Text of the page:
Morris Dickstein of The Los Angeles Times wonders if some kind of literary generation has passed away along with the death of Norman Mailer, Grace Paley and Kurt Vonnegut this year. He wrote that, "Critics love the idea of literary generations, but it would be a challenge to find themes or ideas to link the disparate work of Norman Mailer, Grace Paley and Kurt Vonnegut … [Yet n]o one would mistake a paragraph of theirs for the prose of another writer."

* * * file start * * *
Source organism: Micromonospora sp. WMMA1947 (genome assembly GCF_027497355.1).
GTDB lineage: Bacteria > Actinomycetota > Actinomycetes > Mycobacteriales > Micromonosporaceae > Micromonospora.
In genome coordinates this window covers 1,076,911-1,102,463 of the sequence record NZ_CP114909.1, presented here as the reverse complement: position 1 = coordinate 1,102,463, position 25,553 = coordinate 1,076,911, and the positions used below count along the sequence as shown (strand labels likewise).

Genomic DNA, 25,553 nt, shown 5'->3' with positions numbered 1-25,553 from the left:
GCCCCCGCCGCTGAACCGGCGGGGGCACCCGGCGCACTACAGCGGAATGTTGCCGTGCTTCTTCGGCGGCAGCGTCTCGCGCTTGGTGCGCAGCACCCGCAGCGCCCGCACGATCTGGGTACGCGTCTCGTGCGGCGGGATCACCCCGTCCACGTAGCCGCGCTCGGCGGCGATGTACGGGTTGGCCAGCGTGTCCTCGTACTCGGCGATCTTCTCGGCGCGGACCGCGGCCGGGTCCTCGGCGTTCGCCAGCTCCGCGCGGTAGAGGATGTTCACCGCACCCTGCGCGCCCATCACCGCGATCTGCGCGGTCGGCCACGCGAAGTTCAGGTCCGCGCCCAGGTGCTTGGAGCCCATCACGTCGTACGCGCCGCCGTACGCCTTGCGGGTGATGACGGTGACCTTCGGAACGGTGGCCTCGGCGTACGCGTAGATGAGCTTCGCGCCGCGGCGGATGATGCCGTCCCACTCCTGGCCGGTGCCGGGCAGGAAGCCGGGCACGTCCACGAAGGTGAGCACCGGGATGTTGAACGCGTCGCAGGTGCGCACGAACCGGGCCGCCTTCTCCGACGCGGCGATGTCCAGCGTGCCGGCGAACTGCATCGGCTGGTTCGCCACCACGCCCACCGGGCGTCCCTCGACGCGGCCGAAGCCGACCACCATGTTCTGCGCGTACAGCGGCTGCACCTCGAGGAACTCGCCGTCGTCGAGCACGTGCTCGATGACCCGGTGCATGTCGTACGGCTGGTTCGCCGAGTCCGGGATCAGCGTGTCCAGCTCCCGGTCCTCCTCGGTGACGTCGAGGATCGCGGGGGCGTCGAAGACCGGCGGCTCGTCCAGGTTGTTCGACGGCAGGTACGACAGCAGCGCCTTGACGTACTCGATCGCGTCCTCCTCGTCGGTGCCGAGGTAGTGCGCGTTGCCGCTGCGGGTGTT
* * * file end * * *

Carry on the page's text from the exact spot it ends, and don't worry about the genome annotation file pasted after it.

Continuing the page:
Just as Mailer, with his mock bravado, seemed to wrestle the world into submission, and Paley stepped back and observed its foibles wryly, Vonnegut, at heart a child of the Midwest, took full measure of the damage the world could do to simple values and the people who held them. With their accumulated wisdom, these three writers’ living presence mattered, but we might miss them more if they had not left so much behind.
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